relationship between the gods and the rulers of the ancient kingdoms of the Near East

relationship between the gods and the rulers of the ancient kingdoms of the Near East
choose ONLY ONE of the following pieces to EXAMINE the relationship between the gods and the rulers of the ancient kingdoms of the Near East.
Read the inserts (The Piety of Gudea) and (Hammurabi’s Laws) as a starting point, and find additional examples of artworks, objects, sculpture or structures from other cultures of the era to support your example of the relationship between god and ruler and ruler to his people. Can you think of how this is the same or different than the perceived relationship between our leaders and role of religion in ruling in societies today.
Image 2-17 “Gudea standing, holding an overflowing water jar from the Temple of Geshtinanna Girsu” Iraq 2100 BCE (above)
Image 2-18 “Stele with law code of Hammurabi 1780BCE” (above)
Make sure to let the readers know which piece you plan to discuss by either posting “Gudea” or Hammurabi” in the title.
Important!**Please note the instructions below and in the syllabus about discussion forums role in this class and on your overall grade. The discussion forum grading rubric is also available in the “information” tab. Review the rubric for the specific grading breakdown. In short, you will be graded on thoughtfulness, analysis, accuracy, creativity, and coherence of your first response. Feel free to cite other sources to support the argument you are making. For every thread, you are expected to contribute at least two times. The initial response (to the question that I have posted) will count the most towards your grade but I will look for evidence of areas that are weak in the first in your secondary responses (responses to peer comments).
Response 1:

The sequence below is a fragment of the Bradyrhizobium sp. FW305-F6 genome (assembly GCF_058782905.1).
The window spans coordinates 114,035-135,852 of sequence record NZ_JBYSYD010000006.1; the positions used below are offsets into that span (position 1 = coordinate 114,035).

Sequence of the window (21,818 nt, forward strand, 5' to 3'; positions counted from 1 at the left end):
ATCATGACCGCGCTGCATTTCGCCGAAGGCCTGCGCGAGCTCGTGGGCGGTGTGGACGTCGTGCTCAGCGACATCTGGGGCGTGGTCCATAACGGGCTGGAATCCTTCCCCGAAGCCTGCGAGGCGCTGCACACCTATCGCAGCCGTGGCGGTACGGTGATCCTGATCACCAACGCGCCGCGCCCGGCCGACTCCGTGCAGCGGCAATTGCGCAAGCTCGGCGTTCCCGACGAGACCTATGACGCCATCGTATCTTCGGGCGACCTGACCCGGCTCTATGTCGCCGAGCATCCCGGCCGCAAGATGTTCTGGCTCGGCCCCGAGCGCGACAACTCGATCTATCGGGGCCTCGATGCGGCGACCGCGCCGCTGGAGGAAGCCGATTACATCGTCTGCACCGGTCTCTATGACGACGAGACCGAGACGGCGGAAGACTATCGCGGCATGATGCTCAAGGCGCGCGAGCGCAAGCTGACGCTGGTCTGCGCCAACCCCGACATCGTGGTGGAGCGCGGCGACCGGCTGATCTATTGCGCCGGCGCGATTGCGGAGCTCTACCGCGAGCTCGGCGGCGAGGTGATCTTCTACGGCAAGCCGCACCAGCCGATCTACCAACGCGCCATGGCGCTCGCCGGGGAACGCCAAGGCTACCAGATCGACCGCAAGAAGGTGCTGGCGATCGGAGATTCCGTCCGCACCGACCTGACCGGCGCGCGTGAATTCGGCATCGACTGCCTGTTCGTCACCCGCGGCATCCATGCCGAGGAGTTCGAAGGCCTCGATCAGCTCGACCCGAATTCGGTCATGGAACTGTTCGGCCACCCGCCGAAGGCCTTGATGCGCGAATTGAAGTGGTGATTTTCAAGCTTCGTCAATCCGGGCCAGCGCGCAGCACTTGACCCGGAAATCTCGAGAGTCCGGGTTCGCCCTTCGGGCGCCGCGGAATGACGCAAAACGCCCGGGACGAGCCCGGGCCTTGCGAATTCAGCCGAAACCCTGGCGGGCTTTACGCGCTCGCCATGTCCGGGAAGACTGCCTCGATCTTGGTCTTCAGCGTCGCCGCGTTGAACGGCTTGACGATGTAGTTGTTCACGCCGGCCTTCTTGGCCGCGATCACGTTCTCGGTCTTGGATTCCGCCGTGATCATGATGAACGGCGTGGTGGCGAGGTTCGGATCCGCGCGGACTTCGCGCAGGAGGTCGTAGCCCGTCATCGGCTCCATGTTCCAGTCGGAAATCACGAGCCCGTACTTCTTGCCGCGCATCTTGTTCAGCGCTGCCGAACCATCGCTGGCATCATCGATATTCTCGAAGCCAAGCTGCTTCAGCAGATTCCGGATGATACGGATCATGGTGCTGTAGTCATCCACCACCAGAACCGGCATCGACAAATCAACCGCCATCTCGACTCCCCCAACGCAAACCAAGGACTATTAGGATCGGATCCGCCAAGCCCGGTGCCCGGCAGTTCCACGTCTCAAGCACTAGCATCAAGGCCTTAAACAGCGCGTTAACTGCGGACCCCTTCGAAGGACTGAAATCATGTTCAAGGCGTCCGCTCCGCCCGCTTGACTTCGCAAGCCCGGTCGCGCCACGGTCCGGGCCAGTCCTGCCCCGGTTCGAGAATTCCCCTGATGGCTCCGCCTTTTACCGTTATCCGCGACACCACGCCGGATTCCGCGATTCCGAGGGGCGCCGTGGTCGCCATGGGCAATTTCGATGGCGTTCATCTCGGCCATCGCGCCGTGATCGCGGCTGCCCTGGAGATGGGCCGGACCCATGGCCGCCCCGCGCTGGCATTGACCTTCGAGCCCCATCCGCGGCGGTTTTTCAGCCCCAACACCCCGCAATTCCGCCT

When people began to settle in the land between the tigris and euphrates river, they began to build structures such as temples that still stand today.  This period also was known for the first record of writing to be recorded.  Some other types of arts that they created were also used to portray their rulers and their gods. Most of these took the form of a statue.  One statue that still stands today is Gudea standing, holding an overflowing water jar from the temple of Geshtinanna Girusu (Kleiner, 2013).  This statue can be found in present day Iraq and is believed to be created in 2100 BCE.  This statue is considered one of the most prominent figures of the Neo-Sumerian age.  It is said that the ruler Gudea wanted to be considered a messenger for the people from the gods.  On the statue there is writing that can be found which is said to be a message for the gods of the land.  This statue also is very detailed compared to the art that was found in the neolithic age.  For example, the eyes have become more widened because during this period, a lot of the artists believed that wider eyes would show that they were focusing on the gods. As mentioned before, this statue also has the first recorded writing on it.  This writing was said to have messages for the gods from the ruler. In the statue, Gudea is holding a jar that contains overflowing water.  Since Gudea was considered as the messenger for the gods, the overflowing water is supposed to represent the idea that he is bring prosperity for his people from the gods.  This is one of the many statues that shows how the art was more focused on how the people wanted to be connected with the gods through their art. Another statue of Gudea which conveys a similar message of greeting and prayer is the Seated Statue of Gudea found at http://www.metmuseum.org/toah/works-of-art/59.2, which reinforces the faith and reverence the Sumerian people had for god.